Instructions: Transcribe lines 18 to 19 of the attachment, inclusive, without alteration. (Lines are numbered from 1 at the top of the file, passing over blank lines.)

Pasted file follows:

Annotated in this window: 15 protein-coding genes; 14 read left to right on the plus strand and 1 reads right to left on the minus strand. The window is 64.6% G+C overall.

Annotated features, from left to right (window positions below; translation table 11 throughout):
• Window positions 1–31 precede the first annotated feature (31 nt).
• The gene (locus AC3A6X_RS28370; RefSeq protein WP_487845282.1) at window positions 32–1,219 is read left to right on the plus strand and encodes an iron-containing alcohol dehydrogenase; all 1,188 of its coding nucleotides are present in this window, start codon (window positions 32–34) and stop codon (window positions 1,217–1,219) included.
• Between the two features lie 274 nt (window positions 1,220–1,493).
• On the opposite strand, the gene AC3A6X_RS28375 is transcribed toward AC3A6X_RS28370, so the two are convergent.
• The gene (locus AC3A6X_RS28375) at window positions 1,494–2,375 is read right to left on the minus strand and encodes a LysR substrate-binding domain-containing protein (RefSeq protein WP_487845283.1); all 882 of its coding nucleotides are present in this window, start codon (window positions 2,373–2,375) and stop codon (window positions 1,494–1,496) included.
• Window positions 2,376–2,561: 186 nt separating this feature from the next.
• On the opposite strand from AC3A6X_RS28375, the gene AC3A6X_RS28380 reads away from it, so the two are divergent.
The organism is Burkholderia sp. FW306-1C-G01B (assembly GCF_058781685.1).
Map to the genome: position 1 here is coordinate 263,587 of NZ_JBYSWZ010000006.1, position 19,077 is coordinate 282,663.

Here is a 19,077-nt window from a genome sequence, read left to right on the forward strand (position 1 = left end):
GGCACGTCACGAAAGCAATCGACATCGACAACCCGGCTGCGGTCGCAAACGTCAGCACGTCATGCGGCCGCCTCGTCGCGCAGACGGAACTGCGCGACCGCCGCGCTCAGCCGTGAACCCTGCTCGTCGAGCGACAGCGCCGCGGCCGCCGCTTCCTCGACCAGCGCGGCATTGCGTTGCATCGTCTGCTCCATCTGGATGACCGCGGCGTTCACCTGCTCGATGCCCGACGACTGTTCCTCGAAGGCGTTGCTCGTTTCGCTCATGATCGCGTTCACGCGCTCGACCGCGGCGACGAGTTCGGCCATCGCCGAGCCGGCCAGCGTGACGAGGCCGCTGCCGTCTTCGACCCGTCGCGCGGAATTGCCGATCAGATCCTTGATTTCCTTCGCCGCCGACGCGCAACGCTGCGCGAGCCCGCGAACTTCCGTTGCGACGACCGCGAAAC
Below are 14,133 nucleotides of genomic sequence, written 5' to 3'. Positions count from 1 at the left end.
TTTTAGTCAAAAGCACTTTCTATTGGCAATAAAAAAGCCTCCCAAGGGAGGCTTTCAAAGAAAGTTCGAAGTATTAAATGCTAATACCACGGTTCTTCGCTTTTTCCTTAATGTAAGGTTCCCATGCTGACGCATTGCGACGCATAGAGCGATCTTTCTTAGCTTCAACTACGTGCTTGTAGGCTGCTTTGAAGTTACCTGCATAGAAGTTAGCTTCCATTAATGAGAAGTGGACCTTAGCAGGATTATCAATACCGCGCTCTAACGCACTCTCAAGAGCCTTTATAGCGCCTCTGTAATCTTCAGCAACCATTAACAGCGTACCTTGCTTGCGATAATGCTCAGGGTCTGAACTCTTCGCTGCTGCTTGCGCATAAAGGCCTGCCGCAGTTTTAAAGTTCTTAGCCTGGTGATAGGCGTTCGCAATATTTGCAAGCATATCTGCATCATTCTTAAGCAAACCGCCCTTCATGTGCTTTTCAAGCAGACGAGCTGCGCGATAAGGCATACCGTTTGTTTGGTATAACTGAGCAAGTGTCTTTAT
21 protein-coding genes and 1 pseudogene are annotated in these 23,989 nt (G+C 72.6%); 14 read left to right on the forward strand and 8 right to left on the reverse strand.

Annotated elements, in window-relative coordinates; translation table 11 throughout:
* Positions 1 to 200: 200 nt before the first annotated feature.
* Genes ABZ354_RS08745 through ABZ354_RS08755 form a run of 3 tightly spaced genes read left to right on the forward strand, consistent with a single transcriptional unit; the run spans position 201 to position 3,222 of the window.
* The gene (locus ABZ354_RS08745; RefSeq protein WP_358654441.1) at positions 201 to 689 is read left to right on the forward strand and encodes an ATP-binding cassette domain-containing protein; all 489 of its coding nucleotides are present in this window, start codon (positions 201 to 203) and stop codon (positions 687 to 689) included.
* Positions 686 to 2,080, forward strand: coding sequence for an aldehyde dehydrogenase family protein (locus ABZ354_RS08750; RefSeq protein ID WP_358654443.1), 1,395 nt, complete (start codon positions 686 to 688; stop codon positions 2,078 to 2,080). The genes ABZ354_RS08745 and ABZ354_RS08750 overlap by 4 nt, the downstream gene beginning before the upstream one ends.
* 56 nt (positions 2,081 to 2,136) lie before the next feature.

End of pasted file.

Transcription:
* Positions 1 to 200: 200 nt before the first annotated feature.
* Genes ABZ354_RS08745 through ABZ354_RS08755 form a run of 3 tightly spaced genes read left to right on the forward strand, consistent with a single transcriptional unit; the run spans position 201 to position 3,222 of the window.